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I'm experiencing long fall time issue for a 0.5ns pulse duration and 3MHz optical pulse source. The manufacturer test report provides the following pulse shape for the optical pulse. I don't know how they measured it nicely, but I tried to obtain the similar result using a fast photodetector, a 20GS/s 4GHz oscilloscope in 50 Ohm input impedance mode and a 1m coax cable(RG-58). In my case the scope shows the following:

I have this fast photodiode operating in photoconductive mode. At page 4 they provide a model and according to given parameters like Cj. So I modeled this photodiode and my instrumentation(coax cable and scope) in LTspice as follows:

enter image description here

In simulation, the pulse at the scope end degrades a lot especially the falling edges stretches a lot. But I'm not sure if that is the root cause in my case.

Can the 1m coax be the reason for long fall times at scope? What else can be the reason? How to remedy this and obtain shorter fall time?

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  • \$\begingroup\$ Are you sure that you have 50 ohms at the scope? Many modern scopes have a 50 ohms internal option, but you have to select it, it is not the default. \$\endgroup\$
    – Mattman944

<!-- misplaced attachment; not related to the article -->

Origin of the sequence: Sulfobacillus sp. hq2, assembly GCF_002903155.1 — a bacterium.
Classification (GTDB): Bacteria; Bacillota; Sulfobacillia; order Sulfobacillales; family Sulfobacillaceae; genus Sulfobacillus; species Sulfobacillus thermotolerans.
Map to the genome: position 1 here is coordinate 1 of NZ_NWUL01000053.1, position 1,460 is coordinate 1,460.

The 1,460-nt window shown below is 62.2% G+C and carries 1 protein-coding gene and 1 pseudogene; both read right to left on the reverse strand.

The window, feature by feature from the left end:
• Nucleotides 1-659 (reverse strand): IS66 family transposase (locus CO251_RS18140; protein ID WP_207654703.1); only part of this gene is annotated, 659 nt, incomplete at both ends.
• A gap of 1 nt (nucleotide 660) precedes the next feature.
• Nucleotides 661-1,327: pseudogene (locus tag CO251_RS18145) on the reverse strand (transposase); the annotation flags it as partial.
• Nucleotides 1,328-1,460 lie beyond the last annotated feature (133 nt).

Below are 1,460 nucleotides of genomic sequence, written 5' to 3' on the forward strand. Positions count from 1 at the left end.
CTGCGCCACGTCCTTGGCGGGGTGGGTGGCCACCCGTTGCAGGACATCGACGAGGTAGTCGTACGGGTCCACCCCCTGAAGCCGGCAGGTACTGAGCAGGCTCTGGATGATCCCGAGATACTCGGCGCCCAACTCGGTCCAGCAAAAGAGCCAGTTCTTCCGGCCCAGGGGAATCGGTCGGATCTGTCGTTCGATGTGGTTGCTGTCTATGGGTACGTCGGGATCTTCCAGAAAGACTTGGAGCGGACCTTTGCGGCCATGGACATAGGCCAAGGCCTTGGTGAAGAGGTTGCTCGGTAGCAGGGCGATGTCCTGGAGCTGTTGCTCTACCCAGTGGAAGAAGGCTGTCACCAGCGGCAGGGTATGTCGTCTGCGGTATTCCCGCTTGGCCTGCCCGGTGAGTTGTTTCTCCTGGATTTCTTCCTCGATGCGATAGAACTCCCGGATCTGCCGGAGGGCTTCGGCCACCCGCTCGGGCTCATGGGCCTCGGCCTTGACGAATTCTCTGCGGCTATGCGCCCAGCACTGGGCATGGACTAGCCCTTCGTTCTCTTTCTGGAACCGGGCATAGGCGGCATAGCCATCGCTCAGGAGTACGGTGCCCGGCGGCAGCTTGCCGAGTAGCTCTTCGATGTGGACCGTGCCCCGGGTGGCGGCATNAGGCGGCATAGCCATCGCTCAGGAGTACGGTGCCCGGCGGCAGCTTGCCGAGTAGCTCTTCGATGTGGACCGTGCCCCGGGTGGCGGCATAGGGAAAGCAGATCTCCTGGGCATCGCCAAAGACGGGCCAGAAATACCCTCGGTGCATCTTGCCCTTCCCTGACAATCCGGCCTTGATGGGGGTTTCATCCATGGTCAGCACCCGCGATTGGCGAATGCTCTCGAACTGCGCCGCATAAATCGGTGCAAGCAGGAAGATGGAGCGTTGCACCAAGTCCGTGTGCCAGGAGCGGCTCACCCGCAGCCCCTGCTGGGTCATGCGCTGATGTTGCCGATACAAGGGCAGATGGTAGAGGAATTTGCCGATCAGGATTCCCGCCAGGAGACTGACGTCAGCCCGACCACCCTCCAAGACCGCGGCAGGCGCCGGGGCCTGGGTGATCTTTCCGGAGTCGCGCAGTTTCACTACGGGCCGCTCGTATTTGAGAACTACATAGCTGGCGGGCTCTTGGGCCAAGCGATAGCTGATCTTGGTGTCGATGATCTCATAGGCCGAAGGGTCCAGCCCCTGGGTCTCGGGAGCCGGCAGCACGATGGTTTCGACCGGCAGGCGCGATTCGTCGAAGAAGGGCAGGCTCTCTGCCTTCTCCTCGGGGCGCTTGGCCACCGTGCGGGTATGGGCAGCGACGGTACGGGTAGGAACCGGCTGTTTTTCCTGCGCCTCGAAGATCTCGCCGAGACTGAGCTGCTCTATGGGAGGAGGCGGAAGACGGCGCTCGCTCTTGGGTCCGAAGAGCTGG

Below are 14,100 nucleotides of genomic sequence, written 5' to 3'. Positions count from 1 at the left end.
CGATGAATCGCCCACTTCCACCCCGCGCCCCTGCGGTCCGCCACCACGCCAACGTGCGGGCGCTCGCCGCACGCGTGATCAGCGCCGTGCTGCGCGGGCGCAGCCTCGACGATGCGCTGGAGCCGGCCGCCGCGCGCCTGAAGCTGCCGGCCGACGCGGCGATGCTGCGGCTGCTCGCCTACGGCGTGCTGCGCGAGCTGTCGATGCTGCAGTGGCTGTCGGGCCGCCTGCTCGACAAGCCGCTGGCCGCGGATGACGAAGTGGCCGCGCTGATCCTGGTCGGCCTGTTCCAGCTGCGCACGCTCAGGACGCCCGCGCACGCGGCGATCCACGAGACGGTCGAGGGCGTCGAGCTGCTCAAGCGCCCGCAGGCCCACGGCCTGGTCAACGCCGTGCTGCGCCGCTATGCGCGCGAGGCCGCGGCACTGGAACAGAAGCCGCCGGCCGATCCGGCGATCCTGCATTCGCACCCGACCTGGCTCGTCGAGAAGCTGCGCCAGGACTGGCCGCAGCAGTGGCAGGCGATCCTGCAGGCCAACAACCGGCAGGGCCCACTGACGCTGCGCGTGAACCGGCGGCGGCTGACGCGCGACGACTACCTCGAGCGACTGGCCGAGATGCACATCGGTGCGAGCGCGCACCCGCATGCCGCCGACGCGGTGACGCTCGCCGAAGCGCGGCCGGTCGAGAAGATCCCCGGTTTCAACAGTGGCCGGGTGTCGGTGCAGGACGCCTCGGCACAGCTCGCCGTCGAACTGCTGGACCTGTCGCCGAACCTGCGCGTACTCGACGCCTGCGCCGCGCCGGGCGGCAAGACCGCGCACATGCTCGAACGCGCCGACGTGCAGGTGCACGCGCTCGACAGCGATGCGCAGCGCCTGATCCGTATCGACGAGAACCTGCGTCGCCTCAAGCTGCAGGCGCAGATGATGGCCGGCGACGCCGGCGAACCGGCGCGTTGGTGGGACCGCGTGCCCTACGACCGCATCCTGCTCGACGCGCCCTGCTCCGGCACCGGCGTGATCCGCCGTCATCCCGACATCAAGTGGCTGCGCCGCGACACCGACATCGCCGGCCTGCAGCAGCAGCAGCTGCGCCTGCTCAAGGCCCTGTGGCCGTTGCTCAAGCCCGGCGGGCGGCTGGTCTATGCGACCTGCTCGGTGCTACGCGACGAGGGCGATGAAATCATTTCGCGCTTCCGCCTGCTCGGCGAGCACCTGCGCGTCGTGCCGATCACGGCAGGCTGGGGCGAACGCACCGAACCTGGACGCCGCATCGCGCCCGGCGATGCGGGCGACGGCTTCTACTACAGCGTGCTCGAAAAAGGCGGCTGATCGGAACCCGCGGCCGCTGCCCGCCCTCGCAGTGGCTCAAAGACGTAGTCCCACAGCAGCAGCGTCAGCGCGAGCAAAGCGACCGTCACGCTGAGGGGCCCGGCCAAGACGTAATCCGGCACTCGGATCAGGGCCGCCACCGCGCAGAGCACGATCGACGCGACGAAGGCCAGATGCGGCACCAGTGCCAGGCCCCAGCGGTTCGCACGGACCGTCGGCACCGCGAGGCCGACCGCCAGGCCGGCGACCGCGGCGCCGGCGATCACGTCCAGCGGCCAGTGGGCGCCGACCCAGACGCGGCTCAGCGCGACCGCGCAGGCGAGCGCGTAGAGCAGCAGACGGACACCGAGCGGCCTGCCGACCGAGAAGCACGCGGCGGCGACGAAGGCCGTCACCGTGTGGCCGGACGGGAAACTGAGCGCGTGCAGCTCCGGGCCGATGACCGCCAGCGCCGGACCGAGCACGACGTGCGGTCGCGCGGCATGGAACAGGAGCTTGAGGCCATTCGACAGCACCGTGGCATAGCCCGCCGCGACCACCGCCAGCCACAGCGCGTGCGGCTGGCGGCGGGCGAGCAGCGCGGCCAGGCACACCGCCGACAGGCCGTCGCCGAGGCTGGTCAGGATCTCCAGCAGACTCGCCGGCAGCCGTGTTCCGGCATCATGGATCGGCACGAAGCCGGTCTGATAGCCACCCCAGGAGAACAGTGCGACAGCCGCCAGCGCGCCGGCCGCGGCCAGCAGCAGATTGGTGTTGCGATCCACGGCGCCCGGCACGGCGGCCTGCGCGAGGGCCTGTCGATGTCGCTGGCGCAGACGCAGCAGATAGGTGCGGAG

Commented Oct 7, 2021 at 18:59
  • \$\begingroup\$ I meant that. I use the scope's internal 50 Ohm. \$\endgroup\$
    – floppy380
    Commented Oct 7, 2021 at 19:03
  • \$\begingroup\$ Your bandwidth is at least 1 GHz so your coax is not even close to the correct model. Use a t-line model; I believe they are available in LTSpice. Then try bypassing the coax in your sim and comparing results. Mess around with things. \$\endgroup\$
    – Andy aka
    Commented Oct 7, 2021 at 19:14
  • \$\begingroup\$ @Andyaka How did you quantify 1GHz? And is coax capacitance dependent on freq? \$\endgroup\$
    – floppy380
    Commented Oct 7, 2021 at 19:40
  • \$\begingroup\$ At these frequencies that coax is a transmission line, not a lumped capacitance, so you can't just model it as a capacitor. The extremely slow fall time (~10ns) seems unreasonable given the speced diode capacitance (< 1pF) and the 50 ohm termination, so I suspect something is wrong. You should be on the order of 100ps. The battery is charged right? You're certain your scope is configured correctly (no post filters running)? \$\endgroup\$ Commented Oct 7, 2021 at 19:46

2 Answers 2

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A fast RC time constant calculation by using C = 82 pF and R = 50 ohms gives time constant = 4.1 ns. It's well in accordance with your slow pulse falling. The diode + the DC bias source charge the capacitance faster when there's light, but the capacitance is discharged only by the 50 Ohm load. The diode sinks nothing.

You should have a proper preamp just after your diode (max distance say a couple of centimeters). That preamp should be able both to source and sink the needed current. Proper matching at the distant end of the cable gives some tolerance to the impedance matching at the preamp end, but the current source and sink capability must exist.